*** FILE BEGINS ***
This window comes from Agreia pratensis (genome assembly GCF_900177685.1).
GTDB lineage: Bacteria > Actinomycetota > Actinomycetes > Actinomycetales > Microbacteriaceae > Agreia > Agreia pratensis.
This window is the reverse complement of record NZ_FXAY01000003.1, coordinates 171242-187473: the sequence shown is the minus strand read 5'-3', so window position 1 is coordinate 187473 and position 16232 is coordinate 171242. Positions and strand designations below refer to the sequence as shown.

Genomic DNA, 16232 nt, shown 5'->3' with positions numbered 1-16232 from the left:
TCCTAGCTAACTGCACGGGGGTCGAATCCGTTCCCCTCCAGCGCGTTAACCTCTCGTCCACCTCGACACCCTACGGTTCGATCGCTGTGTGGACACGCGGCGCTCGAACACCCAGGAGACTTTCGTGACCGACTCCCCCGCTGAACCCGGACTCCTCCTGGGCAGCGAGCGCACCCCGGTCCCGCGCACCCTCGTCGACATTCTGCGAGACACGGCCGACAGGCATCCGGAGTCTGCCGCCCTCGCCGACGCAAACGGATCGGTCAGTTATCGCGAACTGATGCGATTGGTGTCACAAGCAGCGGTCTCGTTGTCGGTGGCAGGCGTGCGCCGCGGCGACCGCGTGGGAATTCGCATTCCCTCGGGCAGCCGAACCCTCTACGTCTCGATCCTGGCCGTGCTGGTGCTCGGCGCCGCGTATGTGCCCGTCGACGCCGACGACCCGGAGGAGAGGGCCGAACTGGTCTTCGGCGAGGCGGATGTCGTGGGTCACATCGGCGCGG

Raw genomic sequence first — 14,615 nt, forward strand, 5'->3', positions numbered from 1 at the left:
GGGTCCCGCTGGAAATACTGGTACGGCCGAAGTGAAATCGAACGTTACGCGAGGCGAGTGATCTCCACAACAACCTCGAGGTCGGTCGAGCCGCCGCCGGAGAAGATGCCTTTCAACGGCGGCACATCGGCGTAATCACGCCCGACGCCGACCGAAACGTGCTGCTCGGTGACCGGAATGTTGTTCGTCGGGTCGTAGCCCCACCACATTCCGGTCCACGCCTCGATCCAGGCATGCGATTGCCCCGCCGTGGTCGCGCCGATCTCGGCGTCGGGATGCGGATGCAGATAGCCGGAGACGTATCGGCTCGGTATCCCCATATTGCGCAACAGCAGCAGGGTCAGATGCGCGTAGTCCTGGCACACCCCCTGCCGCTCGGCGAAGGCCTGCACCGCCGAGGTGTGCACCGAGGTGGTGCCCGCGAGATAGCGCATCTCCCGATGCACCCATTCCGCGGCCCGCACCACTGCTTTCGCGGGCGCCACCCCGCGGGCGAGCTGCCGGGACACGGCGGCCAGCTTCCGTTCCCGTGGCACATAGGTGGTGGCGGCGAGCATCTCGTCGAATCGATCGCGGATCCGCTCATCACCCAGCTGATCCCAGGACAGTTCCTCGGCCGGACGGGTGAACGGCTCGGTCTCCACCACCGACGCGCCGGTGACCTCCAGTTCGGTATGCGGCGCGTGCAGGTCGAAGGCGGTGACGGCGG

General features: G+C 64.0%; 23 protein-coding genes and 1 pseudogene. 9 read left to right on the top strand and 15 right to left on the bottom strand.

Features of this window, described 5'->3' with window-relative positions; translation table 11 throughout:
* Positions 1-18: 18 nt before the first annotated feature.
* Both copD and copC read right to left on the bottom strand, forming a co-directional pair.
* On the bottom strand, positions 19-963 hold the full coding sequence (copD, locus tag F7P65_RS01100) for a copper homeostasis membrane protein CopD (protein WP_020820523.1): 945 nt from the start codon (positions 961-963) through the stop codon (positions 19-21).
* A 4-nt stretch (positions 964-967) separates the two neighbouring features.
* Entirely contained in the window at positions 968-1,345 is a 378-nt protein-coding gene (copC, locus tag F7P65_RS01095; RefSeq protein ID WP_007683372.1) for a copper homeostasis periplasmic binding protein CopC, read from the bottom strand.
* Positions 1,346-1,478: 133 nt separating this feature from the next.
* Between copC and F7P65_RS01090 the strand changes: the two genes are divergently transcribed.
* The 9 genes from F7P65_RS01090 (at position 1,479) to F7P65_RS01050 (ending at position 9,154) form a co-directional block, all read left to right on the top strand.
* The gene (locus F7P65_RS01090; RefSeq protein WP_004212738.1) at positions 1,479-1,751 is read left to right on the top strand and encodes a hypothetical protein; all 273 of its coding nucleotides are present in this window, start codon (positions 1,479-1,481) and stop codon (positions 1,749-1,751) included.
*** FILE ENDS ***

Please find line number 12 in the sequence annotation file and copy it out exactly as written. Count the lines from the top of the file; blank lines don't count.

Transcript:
* On the bottom strand, positions 19-963 hold the full coding sequence (copD, locus tag F7P65_RS01100) for a copper homeostasis membrane protein CopD (protein WP_020820523.1): 945 nt from the start codon (positions 961-963) through the stop codon (positions 19-21).